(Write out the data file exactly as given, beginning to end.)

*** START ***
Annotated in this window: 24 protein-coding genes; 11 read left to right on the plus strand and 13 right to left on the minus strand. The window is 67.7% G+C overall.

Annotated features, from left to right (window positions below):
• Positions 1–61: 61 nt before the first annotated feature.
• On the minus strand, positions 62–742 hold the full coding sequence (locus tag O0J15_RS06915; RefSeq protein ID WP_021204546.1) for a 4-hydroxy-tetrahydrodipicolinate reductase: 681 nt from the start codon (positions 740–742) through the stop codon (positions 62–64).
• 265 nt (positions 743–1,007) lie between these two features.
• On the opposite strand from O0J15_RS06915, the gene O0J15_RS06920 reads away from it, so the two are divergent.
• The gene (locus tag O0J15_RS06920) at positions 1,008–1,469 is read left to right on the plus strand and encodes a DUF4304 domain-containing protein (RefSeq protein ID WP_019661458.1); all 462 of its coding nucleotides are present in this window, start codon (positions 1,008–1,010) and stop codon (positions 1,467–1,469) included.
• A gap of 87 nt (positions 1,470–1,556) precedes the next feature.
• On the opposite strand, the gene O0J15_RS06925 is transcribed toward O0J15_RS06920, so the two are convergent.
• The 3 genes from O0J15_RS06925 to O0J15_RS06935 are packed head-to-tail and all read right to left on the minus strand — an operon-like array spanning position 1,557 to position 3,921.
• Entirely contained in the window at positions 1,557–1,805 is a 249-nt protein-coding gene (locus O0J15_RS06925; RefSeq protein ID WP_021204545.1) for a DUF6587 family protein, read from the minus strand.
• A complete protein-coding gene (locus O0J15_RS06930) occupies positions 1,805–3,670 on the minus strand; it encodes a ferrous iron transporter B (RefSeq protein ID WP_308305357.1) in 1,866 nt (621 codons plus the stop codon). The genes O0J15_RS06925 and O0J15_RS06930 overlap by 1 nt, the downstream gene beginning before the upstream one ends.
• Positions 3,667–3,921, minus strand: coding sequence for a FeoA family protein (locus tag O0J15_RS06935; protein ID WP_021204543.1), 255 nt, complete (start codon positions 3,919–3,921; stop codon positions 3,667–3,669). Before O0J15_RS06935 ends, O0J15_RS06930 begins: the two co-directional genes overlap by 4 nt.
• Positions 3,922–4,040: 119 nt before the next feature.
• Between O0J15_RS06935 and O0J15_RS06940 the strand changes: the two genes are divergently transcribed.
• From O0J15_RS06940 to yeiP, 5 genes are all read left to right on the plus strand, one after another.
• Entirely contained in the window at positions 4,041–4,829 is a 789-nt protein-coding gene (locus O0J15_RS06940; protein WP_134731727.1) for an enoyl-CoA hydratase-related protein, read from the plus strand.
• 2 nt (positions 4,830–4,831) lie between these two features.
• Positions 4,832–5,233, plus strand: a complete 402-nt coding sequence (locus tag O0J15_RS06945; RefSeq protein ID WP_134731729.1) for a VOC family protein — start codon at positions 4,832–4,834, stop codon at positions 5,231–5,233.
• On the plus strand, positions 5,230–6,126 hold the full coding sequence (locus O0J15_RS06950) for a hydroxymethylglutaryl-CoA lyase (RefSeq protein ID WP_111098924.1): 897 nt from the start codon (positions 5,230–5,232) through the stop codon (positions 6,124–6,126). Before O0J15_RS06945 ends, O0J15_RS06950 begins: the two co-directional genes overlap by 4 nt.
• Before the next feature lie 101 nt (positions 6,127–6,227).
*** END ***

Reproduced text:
Annotated in this window: 24 protein-coding genes; 11 read left to right on the plus strand and 13 right to left on the minus strand. The window is 67.7% G+C overall.

Annotated features, from left to right (window positions below):
• Positions 1–61: 61 nt before the first annotated feature.
• On the minus strand, positions 62–742 hold the full coding sequence (locus tag O0J15_RS06915; RefSeq protein ID WP_021204546.1) for a 4-hydroxy-tetrahydrodipicolinate reductase: 681 nt from the start codon (positions 740–742) through the stop codon (positions 62–64).
• 265 nt (positions 743–1,007) lie between these two features.
• On the opposite strand from O0J15_RS06915, the gene O0J15_RS06920 reads away from it, so the two are divergent.
• The gene (locus tag O0J15_RS06920) at positions 1,008–1,469 is read left to right on the plus strand and encodes a DUF4304 domain-containing protein (RefSeq protein ID WP_019661458.1); all 462 of its coding nucleotides are present in this window, start codon (positions 1,008–1,010) and stop codon (positions 1,467–1,469) included.
• A gap of 87 nt (positions 1,470–1,556) precedes the next feature.
• On the opposite strand, the gene O0J15_RS06925 is transcribed toward O0J15_RS06920, so the two are convergent.
• The 3 genes from O0J15_RS06925 to O0J15_RS06935 are packed head-to-tail and all read right to left on the minus strand — an operon-like array spanning position 1,557 to position 3,921.
• Entirely contained in the window at positions 1,557–1,805 is a 249-nt protein-coding gene (locus O0J15_RS06925; RefSeq protein ID WP_021204545.1) for a DUF6587 family protein, read from the minus strand.
• A complete protein-coding gene (locus O0J15_RS06930) occupies positions 1,805–3,670 on the minus strand; it encodes a ferrous iron transporter B (RefSeq protein ID WP_308305357.1) in 1,866 nt (621 codons plus the stop codon). The genes O0J15_RS06925 and O0J15_RS06930 overlap by 1 nt, the downstream gene beginning before the upstream one ends.
• Positions 3,667–3,921, minus strand: coding sequence for a FeoA family protein (locus tag O0J15_RS06935; protein ID WP_021204543.1), 255 nt, complete (start codon positions 3,919–3,921; stop codon positions 3,667–3,669). Before O0J15_RS06935 ends, O0J15_RS06930 begins: the two co-directional genes overlap by 4 nt.
• Positions 3,922–4,040: 119 nt before the next feature.
• Between O0J15_RS06935 and O0J15_RS06940 the strand changes: the two genes are divergently transcribed.
• From O0J15_RS06940 to yeiP, 5 genes are all read left to right on the plus strand, one after another.
• Entirely contained in the window at positions 4,041–4,829 is a 789-nt protein-coding gene (locus O0J15_RS06940; protein WP_134731727.1) for an enoyl-CoA hydratase-related protein, read from the plus strand.
• 2 nt (positions 4,830–4,831) lie between these two features.
• Positions 4,832–5,233, plus strand: a complete 402-nt coding sequence (locus tag O0J15_RS06945; RefSeq protein ID WP_134731729.1) for a VOC family protein — start codon at positions 4,832–4,834, stop codon at positions 5,231–5,233.
• On the plus strand, positions 5,230–6,126 hold the full coding sequence (locus O0J15_RS06950) for a hydroxymethylglutaryl-CoA lyase (RefSeq protein ID WP_111098924.1): 897 nt from the start codon (positions 5,230–5,232) through the stop codon (positions 6,124–6,126). Before O0J15_RS06945 ends, O0J15_RS06950 begins: the two co-directional genes overlap by 4 nt.
• Before the next feature lie 101 nt (positions 6,127–6,227).